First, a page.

ISSN: 0973-7510

E-ISSN: 2581-690X

Swati Dahiya1 and Ankita Sharma2
1Department of Biotechnology Engineering, University Institute of Engineering and Technology, Kurukshetra University, Kurukshetra -136 119, Haryana, India.
2National Bureau of Animal Genetics Resources, Karnal – 132001, Haryana, India.
J Pure Appl Microbiol. 2014;8(1):89-100
© The Author(s). 2014
Received: 10/04/2013 | Accepted: 29/05/2013 | Published: 28/02/2014

Gastrointestinal disorders are the major causes of morbidity and mortality worldwide. Diarrhea can be caused by several mechanisms including malabsorption, increased secretion of fluid, electrolytes and nutrients, motility disturbance, various types of diarrheal infections caused by microbes, antibiotic-associated diarrhea or due to stress. Such disturbances are becoming increasingly difficult to treat due to the increasing dissemination of antibiotic resistance among microorganisms and the emergence of the so-called ‘superbugs’. Taking into consideration these problems, the need for novel therapeutics is essential. Although probiotics are being used over a century, they have only been extensively researched in recent years. Their use in the treatment and prevention of gastrointestinal disorders has yielded many successful results, some of which are outlined in this review. Probiotics are live microbial food ingredients that alter the enteric microflora and have a beneficial effect on health. Probiotics maintain the composition of micro-flora in the gut, enhance the immune system of the body and hence, prevent infections. Several health-related effects associated with the intake of probiotics are discussed here. Several clinical studies have been discussed which provide evidences for the efficacy of probiotics against these infections. Recently, a number of experiments have also been conducted mostly on intestinal cells to test the antiviral potential of probiotics against different viruses.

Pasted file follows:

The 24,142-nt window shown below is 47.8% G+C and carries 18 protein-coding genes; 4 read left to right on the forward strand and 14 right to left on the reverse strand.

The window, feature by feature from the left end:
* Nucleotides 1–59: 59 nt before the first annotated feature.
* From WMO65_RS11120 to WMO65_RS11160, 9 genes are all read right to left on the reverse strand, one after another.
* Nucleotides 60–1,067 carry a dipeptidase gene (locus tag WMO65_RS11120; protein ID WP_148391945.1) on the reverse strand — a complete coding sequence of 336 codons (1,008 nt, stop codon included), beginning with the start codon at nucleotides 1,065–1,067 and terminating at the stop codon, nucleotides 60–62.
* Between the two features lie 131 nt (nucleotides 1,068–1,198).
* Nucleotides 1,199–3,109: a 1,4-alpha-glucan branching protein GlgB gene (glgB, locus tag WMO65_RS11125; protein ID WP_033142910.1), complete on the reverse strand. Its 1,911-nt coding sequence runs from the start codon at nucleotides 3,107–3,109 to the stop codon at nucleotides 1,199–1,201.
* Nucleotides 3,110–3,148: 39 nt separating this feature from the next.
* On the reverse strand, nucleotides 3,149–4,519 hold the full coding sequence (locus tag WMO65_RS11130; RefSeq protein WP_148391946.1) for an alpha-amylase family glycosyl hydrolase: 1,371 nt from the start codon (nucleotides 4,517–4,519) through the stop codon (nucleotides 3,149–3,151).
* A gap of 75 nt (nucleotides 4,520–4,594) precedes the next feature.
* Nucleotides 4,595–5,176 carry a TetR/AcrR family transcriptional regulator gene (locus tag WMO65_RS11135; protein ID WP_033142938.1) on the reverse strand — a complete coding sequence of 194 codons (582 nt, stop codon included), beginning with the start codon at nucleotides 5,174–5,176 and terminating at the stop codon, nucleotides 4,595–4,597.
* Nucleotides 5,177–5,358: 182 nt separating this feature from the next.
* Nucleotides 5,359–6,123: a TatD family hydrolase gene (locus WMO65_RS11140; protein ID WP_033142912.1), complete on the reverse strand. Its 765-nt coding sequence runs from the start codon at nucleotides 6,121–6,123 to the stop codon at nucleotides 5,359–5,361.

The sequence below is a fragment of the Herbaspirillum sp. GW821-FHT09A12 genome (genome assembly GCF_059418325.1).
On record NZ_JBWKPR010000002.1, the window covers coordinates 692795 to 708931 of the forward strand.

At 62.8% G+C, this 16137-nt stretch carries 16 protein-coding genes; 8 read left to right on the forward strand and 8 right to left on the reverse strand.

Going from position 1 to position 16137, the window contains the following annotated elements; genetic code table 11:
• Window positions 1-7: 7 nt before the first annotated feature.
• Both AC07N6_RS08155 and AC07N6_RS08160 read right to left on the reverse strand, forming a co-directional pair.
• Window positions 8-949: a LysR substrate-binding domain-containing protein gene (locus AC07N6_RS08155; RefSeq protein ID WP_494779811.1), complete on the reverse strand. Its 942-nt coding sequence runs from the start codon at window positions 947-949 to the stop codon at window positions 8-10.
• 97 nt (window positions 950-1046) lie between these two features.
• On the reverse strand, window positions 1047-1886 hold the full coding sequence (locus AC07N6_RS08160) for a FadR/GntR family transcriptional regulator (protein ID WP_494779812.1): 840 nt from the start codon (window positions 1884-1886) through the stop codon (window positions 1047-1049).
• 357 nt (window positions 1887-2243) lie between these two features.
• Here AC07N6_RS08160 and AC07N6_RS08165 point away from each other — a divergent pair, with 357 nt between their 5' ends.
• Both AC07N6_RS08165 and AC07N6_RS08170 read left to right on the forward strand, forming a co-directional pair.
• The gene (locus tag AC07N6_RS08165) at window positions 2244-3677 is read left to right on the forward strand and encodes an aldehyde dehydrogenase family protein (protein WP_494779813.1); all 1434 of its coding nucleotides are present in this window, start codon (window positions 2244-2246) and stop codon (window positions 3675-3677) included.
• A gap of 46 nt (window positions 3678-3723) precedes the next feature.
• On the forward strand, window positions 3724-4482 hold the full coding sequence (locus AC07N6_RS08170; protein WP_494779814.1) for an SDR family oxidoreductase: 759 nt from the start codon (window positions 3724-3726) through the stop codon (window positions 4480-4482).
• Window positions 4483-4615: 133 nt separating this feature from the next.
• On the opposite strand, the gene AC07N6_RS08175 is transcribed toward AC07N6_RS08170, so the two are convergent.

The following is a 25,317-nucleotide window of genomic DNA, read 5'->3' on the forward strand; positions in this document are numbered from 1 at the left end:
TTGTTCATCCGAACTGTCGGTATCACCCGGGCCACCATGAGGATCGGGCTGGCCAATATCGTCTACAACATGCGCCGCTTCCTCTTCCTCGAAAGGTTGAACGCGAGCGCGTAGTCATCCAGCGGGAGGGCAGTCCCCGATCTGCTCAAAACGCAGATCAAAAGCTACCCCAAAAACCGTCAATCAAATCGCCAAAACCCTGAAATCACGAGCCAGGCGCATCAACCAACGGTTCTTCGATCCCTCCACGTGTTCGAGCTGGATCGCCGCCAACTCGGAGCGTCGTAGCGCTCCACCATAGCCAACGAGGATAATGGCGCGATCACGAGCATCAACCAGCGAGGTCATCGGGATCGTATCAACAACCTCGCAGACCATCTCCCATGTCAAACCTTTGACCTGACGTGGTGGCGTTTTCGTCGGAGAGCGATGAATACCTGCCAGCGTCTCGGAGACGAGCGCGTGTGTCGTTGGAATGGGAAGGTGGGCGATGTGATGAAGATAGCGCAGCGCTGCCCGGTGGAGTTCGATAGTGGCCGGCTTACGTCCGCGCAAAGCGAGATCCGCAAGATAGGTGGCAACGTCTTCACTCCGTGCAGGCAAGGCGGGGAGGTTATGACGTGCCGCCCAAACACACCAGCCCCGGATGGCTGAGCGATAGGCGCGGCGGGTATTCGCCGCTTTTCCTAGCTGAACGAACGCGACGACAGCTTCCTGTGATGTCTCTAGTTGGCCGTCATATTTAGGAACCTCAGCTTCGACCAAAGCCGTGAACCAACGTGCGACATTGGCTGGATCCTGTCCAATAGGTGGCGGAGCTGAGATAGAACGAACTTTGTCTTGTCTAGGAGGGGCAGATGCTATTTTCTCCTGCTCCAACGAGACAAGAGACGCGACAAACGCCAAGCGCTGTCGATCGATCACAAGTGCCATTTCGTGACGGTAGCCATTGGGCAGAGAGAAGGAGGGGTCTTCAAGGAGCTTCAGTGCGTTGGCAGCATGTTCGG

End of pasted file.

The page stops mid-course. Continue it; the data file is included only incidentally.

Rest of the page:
Probiotics, Gastrointestinal disorders, Antibiotic-associated diarrhea, Immune system, cell lines

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© The Author(s) 2014. Open Access. This article is distributed under the terms of the Creative Commons Attribution 4.0 International License which permits unrestricted use, sharing, distribution, and reproduction in any medium, provided you give appropriate credit to the original author(s) and the source, provide a link to the Creative Commons license, and indicate if changes were made.